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German National Schools Conference

(185 words)

Author(s): Herrmann, Ulrich
[German Version] The German National Schools Conference (Reichsschulkonferenz, Jun 11–19, 1920, Berlin) discussed the form that the education system in the Weimar Republic should take. On the basis of preliminary reports and guiding principles, over 700 participants (government, occupational and professional representatives, as well as associations and organizations) discussed, in particular, the setting up of the school and popular education systems, the principles on which instruction and teache…


(4,764 words)

Author(s): Herrmann, Ulrich | Schwab, Ulrich | Tzscheetzsch, Werner | Gängler, Hans | Petzolt, Martin | Et al.
[German Version] I. History and Signifiance – II. The Jugendbewegung and the Protestant Church – III. The Catholic Jugendbewegung – IV. Young Workers' Movement – V. The Orthodox Youth Movement – VI. The Jewish Youth Movement I. History and Signifiance 1. Historical context Jugendbewegung (“youth movement”) is the name by which a distinctive middle-class youth movement in Germany, Austria, and Switzerland chose to call itself. It was the focal point of a variety of youth movements extending from the end of the 19th century to the en…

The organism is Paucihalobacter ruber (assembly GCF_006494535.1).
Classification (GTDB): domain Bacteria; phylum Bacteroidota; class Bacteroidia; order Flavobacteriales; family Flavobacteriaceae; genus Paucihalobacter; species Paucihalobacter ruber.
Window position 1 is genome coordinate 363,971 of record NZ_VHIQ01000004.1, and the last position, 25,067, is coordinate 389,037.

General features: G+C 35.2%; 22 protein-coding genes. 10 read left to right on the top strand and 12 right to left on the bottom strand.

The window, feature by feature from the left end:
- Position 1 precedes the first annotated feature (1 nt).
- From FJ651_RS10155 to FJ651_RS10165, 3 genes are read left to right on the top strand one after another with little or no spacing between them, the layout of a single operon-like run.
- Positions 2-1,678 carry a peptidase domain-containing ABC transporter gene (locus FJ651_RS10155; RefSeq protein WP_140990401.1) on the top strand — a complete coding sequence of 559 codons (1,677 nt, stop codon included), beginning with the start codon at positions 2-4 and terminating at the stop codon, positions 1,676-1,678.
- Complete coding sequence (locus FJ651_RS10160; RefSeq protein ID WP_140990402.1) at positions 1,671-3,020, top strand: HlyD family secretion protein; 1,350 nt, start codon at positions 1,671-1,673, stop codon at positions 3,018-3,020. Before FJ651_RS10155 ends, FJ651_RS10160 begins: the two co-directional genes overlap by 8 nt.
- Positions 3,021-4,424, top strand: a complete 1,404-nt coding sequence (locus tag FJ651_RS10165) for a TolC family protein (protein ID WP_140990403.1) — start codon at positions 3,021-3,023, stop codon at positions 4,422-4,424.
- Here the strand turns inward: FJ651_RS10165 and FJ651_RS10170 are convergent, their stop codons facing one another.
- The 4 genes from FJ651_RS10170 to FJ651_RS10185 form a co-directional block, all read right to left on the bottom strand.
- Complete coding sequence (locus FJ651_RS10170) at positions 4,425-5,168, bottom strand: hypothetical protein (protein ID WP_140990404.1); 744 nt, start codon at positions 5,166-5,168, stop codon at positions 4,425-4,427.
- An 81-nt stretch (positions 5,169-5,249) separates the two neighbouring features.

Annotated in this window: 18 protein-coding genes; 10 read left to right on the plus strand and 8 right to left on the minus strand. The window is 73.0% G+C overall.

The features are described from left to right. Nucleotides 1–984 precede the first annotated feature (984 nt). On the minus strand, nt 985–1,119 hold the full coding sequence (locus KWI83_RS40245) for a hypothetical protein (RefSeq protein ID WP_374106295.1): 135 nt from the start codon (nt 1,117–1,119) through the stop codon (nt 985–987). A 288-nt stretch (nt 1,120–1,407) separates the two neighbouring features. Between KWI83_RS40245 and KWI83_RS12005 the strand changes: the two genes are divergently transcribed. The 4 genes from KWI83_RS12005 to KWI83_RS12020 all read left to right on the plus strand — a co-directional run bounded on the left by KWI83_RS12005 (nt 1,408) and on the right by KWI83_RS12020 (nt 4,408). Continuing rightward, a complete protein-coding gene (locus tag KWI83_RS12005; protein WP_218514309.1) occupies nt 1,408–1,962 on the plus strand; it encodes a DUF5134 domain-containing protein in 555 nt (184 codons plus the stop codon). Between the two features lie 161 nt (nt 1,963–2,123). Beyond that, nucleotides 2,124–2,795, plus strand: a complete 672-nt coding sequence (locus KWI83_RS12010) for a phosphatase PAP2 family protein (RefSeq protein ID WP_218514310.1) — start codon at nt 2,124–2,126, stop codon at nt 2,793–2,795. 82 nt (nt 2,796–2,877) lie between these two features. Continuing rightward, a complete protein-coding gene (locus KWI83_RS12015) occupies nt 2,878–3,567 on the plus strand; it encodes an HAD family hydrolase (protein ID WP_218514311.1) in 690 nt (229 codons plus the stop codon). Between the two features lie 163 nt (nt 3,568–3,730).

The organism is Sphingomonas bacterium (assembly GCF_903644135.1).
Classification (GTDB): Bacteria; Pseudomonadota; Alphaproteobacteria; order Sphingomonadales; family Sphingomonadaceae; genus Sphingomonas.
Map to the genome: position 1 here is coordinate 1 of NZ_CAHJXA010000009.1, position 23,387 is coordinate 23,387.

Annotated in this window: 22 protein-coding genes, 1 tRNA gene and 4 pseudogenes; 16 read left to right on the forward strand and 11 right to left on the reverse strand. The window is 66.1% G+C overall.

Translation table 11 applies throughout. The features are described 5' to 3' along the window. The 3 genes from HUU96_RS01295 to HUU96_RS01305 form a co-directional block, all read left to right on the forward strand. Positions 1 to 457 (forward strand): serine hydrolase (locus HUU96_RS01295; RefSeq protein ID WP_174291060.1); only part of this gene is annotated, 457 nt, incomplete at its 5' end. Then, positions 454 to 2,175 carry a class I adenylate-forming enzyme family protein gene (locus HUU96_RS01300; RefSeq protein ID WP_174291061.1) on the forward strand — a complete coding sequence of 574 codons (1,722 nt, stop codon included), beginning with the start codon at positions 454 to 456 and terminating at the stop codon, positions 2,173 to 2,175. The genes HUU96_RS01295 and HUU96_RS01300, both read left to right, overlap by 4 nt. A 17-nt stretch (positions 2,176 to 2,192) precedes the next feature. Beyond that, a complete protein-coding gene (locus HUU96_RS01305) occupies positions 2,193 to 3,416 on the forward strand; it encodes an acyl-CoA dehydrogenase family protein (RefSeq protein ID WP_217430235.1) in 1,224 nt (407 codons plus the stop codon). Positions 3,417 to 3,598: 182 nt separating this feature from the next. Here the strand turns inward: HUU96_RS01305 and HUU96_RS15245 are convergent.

Diesterweg, Friedrich Adolph Wilhelm

(315 words)

Author(s): Herrmann, Ulrich
[German Version] (Oct 29, 1790, Siegen – Jul 7, 1866, Berlin) studied natural sciences and mathematics at the universities of Herborn, Heidelberg, and Tübingen (1808–1810), became a (private) teacher (1811–1820), and was subsequently appointed director of the Elementarlehrerseminar (Elementary School Teachers' Seminar) in Moers (1820–1832) and thereafter of the Berlin Stadtschull…

Social History

(4,845 words)

Author(s): Kaiser, Jochen-Christoph | Schaper, Joachim | Hezser, Catherine | Leutzsch, Martin | Herrmann, Ulrich | Et al.
[German Version] I. Terminology and Theory In its scientific exploration of the past, all historiography aims at a synthesis in the sense of a valid overview of what has gone before. At best, however, the quest can succeed only paradigmatically and typically, because any reconstruction of an histoire totale is doomed to failure. Nevertheless historiography cannot abandon the ven-¶ ture of viewing history (History/Concepts of history) as a whole, because otherwise the incalculable mass of detail would rule out any interpretation of historical processes. …